Thursday, November 1, 2012

Drones


The Obama Administration's expansion of the drone program makes me very uncomfortable.

I worry about the morality of killing people with drones. I also worry that any military benefit of drones is outweighed by the hatred of America that they engender, because the hatred increases the likelihood of future terrorist attacks.

My questions/fears/doubts are significant enough that drones are one of the issues that have caused me to consider voting against Obama next Tuesday.

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I have trouble articulating my drone questions clearly.  To that end, Kurt Volker's op-ed in the Post last Sunday (What the US Risks by Relying on Drones, here) was very helpful.

Volker says that there are four major problems related to our reliance on drones:
 
1. Morality.
More people have been killed in U.S. drone attacks than were ever incarcerated at Guantanamo Bay. Can we be certain there were no cases of mistaken identity or innocent deaths? Those detained at Guantanamo at least had a chance to establish their identities, to be reviewed by an oversight panel and, in most cases, to be released. Those who remain at Guantanamo have been vetted and will ultimately face some form of legal proceeding. Those killed in drone strikes, whoever they were, are gone. Period.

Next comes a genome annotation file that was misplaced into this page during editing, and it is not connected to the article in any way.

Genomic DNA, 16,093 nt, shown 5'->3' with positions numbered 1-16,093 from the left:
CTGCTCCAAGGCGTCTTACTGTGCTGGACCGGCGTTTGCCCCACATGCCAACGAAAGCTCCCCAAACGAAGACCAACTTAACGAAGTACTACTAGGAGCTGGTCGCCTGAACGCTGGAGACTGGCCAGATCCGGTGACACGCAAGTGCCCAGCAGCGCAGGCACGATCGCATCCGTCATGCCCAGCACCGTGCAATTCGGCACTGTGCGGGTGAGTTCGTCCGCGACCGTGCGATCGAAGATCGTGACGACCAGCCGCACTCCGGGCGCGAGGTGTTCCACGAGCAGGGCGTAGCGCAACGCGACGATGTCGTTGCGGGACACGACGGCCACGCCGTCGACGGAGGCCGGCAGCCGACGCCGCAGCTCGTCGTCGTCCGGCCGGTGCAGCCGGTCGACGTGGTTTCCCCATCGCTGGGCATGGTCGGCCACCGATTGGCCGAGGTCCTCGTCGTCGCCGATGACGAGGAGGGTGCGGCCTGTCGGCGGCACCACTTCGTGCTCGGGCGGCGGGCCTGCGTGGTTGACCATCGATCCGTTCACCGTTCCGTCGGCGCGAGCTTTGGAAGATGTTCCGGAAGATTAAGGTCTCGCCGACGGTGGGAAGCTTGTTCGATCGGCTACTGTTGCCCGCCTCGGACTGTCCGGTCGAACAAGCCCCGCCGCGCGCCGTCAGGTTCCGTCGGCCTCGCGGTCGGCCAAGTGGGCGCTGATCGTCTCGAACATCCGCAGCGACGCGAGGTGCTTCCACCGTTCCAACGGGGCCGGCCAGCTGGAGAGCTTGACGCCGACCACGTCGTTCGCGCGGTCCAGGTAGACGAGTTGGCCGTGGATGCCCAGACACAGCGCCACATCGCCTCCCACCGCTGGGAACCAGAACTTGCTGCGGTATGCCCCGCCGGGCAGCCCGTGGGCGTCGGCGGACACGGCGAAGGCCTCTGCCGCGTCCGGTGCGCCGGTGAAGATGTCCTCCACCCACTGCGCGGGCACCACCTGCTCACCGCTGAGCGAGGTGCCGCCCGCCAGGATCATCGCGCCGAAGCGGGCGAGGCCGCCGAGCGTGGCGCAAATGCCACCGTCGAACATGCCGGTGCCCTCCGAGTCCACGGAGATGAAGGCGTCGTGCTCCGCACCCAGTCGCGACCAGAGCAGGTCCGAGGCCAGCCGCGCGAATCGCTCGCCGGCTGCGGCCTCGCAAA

2. Effects.
Drone strikes may decapitate terrorist organizations, but they do not solve our terrorist problem. In fact, drone use may prolong it. Even though there is no immediate retaliation, in the long run the contributions to radicalization through drone use may put more American lives at risk.
3. The spread of drones to other countries.
[European allies, Russia, China and Iran] ... are acquiring and beginning to use drones for surveillance — eventually, they will use them for killing as well. What would we say if others used drones to take out their opponents — whether within their own territory or internationally? Imagine China killing Tibetan separatists that it deemed terrorists or Russia launching drone strikes on Chechens. What would we say? What rules would we urge them to abide by?
4. National identity.
What do we want to be as a nation? A country with a permanent kill list? ... A country that instructs workers in high-tech operations centers to kill human beings on the far side of the planet because some government agency determined that those individuals are terrorists?
I think Volker's points about morality and national identiy are especially strong. 

I worry that we are collectively going down the drone road without talking and thinking about how it could affect us individually and nationally.

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